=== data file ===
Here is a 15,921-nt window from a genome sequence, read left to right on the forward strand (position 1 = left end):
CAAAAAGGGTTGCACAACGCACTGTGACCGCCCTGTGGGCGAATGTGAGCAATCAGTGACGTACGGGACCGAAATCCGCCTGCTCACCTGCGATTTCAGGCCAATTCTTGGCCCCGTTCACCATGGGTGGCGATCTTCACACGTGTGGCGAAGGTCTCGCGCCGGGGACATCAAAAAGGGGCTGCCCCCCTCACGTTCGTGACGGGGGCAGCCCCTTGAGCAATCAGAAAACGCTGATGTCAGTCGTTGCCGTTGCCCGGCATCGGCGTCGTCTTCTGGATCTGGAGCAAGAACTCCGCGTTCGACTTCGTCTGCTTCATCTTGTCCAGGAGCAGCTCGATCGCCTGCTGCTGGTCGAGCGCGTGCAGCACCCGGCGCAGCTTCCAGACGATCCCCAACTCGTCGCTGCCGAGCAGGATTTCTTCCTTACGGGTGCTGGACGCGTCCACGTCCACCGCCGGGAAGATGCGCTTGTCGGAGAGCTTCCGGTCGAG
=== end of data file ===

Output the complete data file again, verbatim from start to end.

Here is a 15,921-nt window from a genome sequence, read left to right on the forward strand (position 1 = left end):
CAAAAAGGGTTGCACAACGCACTGTGACCGCCCTGTGGGCGAATGTGAGCAATCAGTGACGTACGGGACCGAAATCCGCCTGCTCACCTGCGATTTCAGGCCAATTCTTGGCCCCGTTCACCATGGGTGGCGATCTTCACACGTGTGGCGAAGGTCTCGCGCCGGGGACATCAAAAAGGGGCTGCCCCCCTCACGTTCGTGACGGGGGCAGCCCCTTGAGCAATCAGAAAACGCTGATGTCAGTCGTTGCCGTTGCCCGGCATCGGCGTCGTCTTCTGGATCTGGAGCAAGAACTCCGCGTTCGACTTCGTCTGCTTCATCTTGTCCAGGAGCAGCTCGATCGCCTGCTGCTGGTCGAGCGCGTGCAGCACCCGGCGCAGCTTCCAGACGATCCCCAACTCGTCGCTGCCGAGCAGGATTTCTTCCTTACGGGTGCTGGACGCGTCCACGTCCACCGCCGGGAAGATGCGCTTGTCGGAGAGCTTCCGGTCGAG